The Fine Art of Jazz, an exhibition showcasing the names and faces synonymous with the Kansas City tradition of American jazz, opens Monday at the Bessie Smith Cultural Center.
In conjunction with the exhibition the Bessie will host a gallery talk on Tuesday, April 29, at 6 p.m. Participants will learn more information about the musicians featured in the show and the history of jazz. The event is free to members of the Bessie and museum admission for non-members.
Review for The Fine Art of Jazz:
Charlie Parker, Pete Johnson, Mary Lou Williams, Count Basie, Jay McShann and Booker Washington, these and many more musicians and vocalists associated with Prohibition-era jazz found a welcome home in Kansas City nightclubs, bustling with crowds eager for the entertainment. The Roaring 20s saw local and out-of-town musicians forge a distinctive Kansas City style of jazz as they enjoyed the camaraderie of all-night jam sessions with boisterous, noisy clubs as the backdrop. Many of the musicians who got their start in Kansas City’s jazz hub became household names across the nation in the 1930s and 1940s as jazz exploded in popularity, but the genesis of the movement also left its mark forever on the Kansas City music scene. Today the tradition jams on, with clubs across the city featuring jazz nightly.
It is this mixture of activity, tenacity and nostalgic charm that moved Pulitzer Prize winner Dan White to spend almost 20 years photographing and interviewing renowned jazz musicians.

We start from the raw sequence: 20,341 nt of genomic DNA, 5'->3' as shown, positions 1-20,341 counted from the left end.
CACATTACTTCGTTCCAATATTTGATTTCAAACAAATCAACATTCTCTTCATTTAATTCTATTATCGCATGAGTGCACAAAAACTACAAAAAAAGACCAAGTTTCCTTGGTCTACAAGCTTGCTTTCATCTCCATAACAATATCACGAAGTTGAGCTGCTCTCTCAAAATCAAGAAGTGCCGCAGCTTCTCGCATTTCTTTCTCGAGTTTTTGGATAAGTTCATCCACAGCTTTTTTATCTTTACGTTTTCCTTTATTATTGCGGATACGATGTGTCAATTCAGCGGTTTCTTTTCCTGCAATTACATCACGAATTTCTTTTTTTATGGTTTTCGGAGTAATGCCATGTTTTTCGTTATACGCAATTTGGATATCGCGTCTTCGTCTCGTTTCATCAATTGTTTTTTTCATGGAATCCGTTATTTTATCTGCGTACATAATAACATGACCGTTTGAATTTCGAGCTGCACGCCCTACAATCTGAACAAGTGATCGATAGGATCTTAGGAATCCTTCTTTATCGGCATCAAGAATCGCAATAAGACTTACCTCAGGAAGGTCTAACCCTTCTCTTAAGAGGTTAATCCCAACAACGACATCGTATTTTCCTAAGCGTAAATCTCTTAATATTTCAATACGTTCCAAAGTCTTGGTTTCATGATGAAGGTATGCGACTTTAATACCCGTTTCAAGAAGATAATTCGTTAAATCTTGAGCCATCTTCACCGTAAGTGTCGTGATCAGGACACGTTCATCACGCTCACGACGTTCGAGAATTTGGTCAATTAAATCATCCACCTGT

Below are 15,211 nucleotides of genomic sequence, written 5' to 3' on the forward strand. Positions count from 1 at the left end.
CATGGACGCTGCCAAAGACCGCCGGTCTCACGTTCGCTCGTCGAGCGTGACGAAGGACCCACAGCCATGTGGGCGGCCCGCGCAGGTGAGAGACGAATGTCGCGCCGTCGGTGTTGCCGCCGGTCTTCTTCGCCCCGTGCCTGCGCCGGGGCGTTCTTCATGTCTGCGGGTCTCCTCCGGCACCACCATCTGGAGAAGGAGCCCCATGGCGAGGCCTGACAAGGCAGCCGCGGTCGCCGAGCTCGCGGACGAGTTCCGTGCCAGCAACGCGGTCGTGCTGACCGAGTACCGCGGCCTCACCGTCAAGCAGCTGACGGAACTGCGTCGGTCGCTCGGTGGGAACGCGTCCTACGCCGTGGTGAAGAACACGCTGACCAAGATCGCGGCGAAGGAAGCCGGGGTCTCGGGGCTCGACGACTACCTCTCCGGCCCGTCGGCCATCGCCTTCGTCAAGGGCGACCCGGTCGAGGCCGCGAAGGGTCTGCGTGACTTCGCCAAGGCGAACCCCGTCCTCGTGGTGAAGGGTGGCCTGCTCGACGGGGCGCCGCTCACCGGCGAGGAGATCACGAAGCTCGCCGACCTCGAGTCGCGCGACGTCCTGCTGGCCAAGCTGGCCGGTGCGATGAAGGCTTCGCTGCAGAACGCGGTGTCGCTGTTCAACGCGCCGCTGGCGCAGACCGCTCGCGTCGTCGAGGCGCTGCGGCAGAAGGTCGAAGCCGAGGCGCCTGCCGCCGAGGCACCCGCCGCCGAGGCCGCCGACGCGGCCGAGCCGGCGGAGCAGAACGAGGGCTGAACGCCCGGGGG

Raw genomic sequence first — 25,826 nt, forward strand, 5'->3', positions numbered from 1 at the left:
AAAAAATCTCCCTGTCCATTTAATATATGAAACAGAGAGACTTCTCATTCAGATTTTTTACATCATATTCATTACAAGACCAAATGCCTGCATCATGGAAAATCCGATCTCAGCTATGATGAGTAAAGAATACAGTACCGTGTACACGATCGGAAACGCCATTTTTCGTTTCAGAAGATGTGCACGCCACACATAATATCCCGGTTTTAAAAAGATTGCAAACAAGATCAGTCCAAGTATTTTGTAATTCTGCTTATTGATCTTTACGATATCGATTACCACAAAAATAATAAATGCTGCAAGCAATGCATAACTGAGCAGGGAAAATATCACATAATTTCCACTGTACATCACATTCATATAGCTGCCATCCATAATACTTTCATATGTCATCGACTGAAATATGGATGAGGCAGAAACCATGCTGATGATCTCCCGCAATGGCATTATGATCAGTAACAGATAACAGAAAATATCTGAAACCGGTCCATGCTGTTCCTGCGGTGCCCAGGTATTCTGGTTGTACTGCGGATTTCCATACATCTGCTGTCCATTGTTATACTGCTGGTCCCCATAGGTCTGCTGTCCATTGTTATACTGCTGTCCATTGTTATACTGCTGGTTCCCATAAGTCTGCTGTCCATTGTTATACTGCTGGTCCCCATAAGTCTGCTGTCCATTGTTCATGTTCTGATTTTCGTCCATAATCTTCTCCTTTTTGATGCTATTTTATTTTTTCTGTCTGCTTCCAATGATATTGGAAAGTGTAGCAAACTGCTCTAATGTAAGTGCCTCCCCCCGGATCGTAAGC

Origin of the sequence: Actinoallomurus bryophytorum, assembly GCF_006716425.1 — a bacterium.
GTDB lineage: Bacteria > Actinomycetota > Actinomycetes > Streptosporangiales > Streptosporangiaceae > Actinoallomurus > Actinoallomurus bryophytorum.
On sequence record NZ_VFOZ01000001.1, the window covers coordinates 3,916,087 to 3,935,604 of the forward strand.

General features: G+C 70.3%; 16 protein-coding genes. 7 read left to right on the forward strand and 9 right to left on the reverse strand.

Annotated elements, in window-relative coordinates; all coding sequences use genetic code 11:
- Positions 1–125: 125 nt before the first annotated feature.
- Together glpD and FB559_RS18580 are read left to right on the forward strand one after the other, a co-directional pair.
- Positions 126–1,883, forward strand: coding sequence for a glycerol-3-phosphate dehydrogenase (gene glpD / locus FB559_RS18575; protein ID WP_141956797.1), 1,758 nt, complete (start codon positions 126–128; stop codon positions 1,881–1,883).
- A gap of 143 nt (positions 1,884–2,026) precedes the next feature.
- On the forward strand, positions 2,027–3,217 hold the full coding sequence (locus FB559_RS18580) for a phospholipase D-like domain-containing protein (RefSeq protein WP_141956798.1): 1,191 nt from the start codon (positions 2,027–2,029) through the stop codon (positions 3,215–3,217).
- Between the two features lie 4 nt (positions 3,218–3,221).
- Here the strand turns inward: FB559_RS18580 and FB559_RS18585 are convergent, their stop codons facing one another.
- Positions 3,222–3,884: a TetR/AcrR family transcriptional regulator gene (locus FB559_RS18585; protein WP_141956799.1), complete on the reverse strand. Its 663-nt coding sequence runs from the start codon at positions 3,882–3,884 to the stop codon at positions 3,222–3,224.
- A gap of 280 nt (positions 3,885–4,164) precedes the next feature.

“I began photographing jazz musicians in 1987, hoping to create a visual record of these talented artists and to help preserve Kansas City’s tradition as a birthplace of jazz,” Mr. White says. “I’d been listening, watching and talking to those in the local jazz scene for quite some time. They were very open to passing along their knowledge and traditions with anyone who shared their love of the music; I wanted to capture some of this feeling before it slipped away. Players like Rusty Tucker, Speedy Huggins, Milt Abel and Pearl Thuston. They had a certain sound. When they were on, there was nothing like it. I’ve shot more than 50 portraits of these players and singers over the past 20 years. It’s a good feeling to have captured part of Kansas City’s history.”
The result of M.r White’s work is a series of 50 black-and-white portraits of Kansas City jazz musicians and vocalists, complete with commentary from exhibition curator Chuck Haddix, co-author of Kansas City Jazz: From Ragtime to BeBop – A History.
The exhibition is organized and toured by ExhibitsUSA, a national program of Mid-America Arts Alliance and presented locally in partnership with the Bessie and Jazzanooga.